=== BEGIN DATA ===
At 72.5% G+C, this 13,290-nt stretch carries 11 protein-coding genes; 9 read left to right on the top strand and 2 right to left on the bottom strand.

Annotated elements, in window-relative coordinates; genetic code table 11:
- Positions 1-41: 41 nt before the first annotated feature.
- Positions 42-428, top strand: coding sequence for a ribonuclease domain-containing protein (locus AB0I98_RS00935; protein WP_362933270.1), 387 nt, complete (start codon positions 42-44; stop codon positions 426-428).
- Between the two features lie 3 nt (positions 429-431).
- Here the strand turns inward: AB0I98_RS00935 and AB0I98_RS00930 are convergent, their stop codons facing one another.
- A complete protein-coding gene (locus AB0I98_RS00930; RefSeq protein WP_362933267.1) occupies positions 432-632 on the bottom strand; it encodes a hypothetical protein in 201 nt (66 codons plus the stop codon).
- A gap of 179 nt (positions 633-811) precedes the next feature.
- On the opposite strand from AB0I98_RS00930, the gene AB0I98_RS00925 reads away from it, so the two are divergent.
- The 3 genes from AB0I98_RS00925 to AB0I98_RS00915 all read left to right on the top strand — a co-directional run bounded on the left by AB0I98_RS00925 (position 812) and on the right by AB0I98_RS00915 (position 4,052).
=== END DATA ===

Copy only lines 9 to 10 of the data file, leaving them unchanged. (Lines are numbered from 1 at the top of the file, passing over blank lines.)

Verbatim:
- On the opposite strand from AB0I98_RS00930, the gene AB0I98_RS00925 reads away from it, so the two are divergent.
- The 3 genes from AB0I98_RS00925 to AB0I98_RS00915 all read left to right on the top strand — a co-directional run bounded on the left by AB0I98_RS00925 (position 812) and on the right by AB0I98_RS00915 (position 4,052).